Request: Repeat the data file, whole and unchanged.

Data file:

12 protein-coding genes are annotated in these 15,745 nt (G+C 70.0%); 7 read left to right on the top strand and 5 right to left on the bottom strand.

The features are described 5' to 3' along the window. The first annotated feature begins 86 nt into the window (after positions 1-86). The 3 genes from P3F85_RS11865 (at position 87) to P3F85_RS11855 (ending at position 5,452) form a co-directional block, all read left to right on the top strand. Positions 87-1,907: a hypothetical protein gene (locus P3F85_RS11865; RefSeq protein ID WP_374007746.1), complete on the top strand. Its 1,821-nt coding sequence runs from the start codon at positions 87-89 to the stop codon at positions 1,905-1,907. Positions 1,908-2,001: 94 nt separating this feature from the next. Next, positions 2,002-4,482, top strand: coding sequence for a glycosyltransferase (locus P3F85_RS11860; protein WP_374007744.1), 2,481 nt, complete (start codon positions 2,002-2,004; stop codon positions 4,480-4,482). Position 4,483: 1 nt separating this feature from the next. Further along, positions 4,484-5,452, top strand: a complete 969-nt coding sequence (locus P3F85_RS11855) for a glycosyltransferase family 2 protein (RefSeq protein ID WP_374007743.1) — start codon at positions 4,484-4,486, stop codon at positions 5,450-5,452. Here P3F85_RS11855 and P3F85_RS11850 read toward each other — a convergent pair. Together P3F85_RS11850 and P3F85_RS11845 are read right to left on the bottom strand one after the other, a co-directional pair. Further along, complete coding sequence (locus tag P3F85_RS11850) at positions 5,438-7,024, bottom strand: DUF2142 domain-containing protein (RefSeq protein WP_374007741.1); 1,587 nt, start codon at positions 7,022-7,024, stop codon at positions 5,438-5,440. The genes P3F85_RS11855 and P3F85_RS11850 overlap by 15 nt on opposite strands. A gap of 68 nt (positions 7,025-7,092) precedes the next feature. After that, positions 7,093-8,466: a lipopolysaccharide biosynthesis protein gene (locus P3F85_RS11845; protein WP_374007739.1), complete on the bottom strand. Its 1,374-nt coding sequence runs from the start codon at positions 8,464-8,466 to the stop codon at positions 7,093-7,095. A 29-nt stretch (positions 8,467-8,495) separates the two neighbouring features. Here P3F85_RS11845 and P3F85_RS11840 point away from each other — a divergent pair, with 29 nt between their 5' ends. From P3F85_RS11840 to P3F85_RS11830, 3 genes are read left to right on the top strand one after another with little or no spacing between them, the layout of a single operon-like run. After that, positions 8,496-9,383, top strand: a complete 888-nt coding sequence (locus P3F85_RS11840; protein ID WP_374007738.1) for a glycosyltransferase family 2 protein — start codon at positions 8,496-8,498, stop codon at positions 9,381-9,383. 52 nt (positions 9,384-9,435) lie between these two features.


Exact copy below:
12 protein-coding genes are annotated in these 15,745 nt (G+C 70.0%); 7 read left to right on the top strand and 5 right to left on the bottom strand.

The features are described 5' to 3' along the window. The first annotated feature begins 86 nt into the window (after positions 1-86). The 3 genes from P3F85_RS11865 (at position 87) to P3F85_RS11855 (ending at position 5,452) form a co-directional block, all read left to right on the top strand. Positions 87-1,907: a hypothetical protein gene (locus P3F85_RS11865; RefSeq protein ID WP_374007746.1), complete on the top strand. Its 1,821-nt coding sequence runs from the start codon at positions 87-89 to the stop codon at positions 1,905-1,907. Positions 1,908-2,001: 94 nt separating this feature from the next. Next, positions 2,002-4,482, top strand: coding sequence for a glycosyltransferase (locus P3F85_RS11860; protein WP_374007744.1), 2,481 nt, complete (start codon positions 2,002-2,004; stop codon positions 4,480-4,482). Position 4,483: 1 nt separating this feature from the next. Further along, positions 4,484-5,452, top strand: a complete 969-nt coding sequence (locus P3F85_RS11855) for a glycosyltransferase family 2 protein (RefSeq protein ID WP_374007743.1) — start codon at positions 4,484-4,486, stop codon at positions 5,450-5,452. Here P3F85_RS11855 and P3F85_RS11850 read toward each other — a convergent pair. Together P3F85_RS11850 and P3F85_RS11845 are read right to left on the bottom strand one after the other, a co-directional pair. Further along, complete coding sequence (locus tag P3F85_RS11850) at positions 5,438-7,024, bottom strand: DUF2142 domain-containing protein (RefSeq protein WP_374007741.1); 1,587 nt, start codon at positions 7,022-7,024, stop codon at positions 5,438-5,440. The genes P3F85_RS11855 and P3F85_RS11850 overlap by 15 nt on opposite strands. A gap of 68 nt (positions 7,025-7,092) precedes the next feature. After that, positions 7,093-8,466: a lipopolysaccharide biosynthesis protein gene (locus P3F85_RS11845; protein WP_374007739.1), complete on the bottom strand. Its 1,374-nt coding sequence runs from the start codon at positions 8,464-8,466 to the stop codon at positions 7,093-7,095. A 29-nt stretch (positions 8,467-8,495) separates the two neighbouring features. Here P3F85_RS11845 and P3F85_RS11840 point away from each other — a divergent pair, with 29 nt between their 5' ends. From P3F85_RS11840 to P3F85_RS11830, 3 genes are read left to right on the top strand one after another with little or no spacing between them, the layout of a single operon-like run. After that, positions 8,496-9,383, top strand: a complete 888-nt coding sequence (locus P3F85_RS11840; protein ID WP_374007738.1) for a glycosyltransferase family 2 protein — start codon at positions 8,496-8,498, stop codon at positions 9,381-9,383. 52 nt (positions 9,384-9,435) lie between these two features.